FIG. 5 shows the transmission color coordinates of various types of glass illuminated by a P22 light source. In FIG. 5, a represents the color coordinate of a semi-tinted glass, b represents that of a glass containing Nd, c represents that of a glass containing Nd and Pr, and d represents that of a glass containing Nd, Pr, Ni and Co. As shown in FIG. 5, the color coordinate of the semi-tinted glass is (0.284, 0.316) and the color coordinates of glass which contains Nd is (0.278, 0.295) which is considerably shifted towards the blue tone. However, it can be ascertained that by adding Pr, the color coordinates return towards that of the semi-tinted glass, reaching (0.286, 0.304). Also, in the case where the transmittance at a short wavelength region of 530 nm or less is lowered by further adding Ni and Co in a weight ratio of 15:1, the color coordinates (0.295,0.313) of the glass nearly reach those of a semi-tinted glass.
Here, the X coordinate of the glass containing Nd, Pr, Ni and Co is slightly higher than that of a semi-tinted glass, so that it has a slightly red tinge under a P22 light source or a C light source. However, under a fluorescent light having a strong short wavelength such as those in offices or homes, such a glass has dark blue tinge. Therefore, the CRT according to the present invention, adopting the glass containing Nd, Pr, Ni and Co, appears to have acceptible transmittance color under general lighting conditions.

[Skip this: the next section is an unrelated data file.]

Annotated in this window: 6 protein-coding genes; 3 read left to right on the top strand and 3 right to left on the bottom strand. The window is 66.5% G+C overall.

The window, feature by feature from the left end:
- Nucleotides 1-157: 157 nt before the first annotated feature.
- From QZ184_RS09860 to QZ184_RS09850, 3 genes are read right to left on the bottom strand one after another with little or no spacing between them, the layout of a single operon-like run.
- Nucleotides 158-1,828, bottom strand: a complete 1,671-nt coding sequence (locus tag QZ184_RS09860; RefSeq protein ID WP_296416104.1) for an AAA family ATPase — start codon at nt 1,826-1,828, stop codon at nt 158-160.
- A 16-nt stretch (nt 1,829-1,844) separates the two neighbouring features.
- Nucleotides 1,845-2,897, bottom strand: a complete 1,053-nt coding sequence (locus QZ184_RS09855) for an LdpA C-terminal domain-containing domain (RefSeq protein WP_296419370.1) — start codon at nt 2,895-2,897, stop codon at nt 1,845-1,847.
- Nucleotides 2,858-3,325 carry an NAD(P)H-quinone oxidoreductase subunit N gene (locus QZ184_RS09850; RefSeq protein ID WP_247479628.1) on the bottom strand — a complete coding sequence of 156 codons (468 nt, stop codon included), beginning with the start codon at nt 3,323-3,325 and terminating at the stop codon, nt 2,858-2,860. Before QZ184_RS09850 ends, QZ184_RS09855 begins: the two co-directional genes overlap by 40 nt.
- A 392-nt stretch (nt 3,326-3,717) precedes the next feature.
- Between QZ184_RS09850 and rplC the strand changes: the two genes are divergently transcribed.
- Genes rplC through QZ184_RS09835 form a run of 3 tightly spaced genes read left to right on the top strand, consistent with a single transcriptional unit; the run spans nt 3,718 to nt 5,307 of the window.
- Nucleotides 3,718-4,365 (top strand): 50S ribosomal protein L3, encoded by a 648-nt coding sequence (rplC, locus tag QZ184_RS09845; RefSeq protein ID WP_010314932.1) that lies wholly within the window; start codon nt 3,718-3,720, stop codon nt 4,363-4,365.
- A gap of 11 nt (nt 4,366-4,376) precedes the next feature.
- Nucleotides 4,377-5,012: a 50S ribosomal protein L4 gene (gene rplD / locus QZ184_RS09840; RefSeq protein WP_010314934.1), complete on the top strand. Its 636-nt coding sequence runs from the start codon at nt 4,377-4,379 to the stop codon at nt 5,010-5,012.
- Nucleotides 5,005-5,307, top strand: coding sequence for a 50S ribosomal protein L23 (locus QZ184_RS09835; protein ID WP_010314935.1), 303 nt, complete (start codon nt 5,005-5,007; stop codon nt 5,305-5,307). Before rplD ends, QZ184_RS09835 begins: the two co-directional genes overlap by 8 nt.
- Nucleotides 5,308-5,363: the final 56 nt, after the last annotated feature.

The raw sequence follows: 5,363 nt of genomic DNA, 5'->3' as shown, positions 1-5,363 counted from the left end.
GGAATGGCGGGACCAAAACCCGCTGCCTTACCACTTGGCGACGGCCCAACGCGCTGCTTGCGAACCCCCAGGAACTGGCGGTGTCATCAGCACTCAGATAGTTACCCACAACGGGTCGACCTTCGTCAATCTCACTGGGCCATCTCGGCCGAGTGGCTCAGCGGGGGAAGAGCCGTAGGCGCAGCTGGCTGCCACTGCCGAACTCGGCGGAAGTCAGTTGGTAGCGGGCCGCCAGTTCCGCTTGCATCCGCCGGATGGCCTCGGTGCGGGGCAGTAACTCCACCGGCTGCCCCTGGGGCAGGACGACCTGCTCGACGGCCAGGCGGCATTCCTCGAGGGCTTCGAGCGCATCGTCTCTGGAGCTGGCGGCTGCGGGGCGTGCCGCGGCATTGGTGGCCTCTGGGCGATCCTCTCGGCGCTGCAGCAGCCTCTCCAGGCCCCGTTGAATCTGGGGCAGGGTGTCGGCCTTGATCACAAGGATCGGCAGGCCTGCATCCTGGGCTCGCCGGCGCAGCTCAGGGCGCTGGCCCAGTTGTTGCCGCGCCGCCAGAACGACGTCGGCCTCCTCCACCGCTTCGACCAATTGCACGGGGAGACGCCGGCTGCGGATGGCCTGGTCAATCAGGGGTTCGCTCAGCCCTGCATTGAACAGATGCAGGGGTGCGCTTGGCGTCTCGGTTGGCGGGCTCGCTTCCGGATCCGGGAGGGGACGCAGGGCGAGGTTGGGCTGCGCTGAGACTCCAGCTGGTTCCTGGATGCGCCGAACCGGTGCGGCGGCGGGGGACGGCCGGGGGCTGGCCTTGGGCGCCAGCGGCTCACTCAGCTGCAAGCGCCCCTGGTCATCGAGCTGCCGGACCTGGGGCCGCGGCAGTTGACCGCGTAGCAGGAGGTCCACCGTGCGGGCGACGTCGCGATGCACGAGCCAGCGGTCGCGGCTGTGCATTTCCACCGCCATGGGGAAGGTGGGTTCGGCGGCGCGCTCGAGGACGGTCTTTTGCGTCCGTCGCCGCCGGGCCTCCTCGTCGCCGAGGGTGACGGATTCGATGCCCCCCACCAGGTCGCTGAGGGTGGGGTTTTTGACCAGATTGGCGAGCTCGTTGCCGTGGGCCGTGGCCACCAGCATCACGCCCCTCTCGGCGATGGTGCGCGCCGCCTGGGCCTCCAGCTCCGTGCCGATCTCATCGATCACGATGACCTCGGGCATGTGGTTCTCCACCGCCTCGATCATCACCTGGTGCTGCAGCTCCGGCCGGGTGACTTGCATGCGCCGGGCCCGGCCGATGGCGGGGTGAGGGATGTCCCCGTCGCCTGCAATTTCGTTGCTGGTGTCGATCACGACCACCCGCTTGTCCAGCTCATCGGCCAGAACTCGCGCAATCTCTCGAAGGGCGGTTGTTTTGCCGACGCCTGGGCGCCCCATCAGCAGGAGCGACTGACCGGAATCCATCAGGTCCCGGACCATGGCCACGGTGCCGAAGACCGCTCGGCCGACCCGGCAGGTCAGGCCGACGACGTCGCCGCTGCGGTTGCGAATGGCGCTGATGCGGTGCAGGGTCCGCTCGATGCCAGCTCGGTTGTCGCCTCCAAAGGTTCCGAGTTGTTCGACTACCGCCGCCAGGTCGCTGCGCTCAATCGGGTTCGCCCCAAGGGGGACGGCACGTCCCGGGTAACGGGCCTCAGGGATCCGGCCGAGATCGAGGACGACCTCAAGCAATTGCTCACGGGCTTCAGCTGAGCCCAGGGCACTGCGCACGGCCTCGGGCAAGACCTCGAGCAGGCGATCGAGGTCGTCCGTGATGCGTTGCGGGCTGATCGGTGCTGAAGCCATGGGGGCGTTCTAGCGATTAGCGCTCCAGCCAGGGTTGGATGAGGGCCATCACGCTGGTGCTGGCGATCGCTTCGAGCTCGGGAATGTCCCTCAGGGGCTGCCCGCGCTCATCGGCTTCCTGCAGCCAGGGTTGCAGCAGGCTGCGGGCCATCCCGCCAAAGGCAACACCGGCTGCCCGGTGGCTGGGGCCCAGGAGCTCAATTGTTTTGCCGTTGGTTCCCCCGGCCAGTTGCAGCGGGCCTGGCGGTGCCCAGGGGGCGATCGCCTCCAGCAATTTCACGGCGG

FIG. 6 shows the light reflectivity distribution of a phosphor coated with a pigment. In the present invention, Y2O2S:Eu phosphor may be used for red, ZnS:Au,Cu,Al or ZnS: Cu,Al phosphor may be used for green, and ZnS:Ag may be used for blue. Alternatively, phosphors can be coated with red, green and blue pigments, respectively. Preferably, the amount of pigment coating on each phosphor is determined such that the reflectivity of the ambient light at short wavelengths is lower than that of a long wavelength by 5% or more. Any pigment which is known in the art, may be used.
In FIG. 6, a represents the case of a blue phosphor coated with a blue pigment, b represents the case of a green phosphor coated with a green pigment, c represents the case of a red phosphor coated with a red pigment, and d represents the average transmittance of the three phosphors at each wavelength.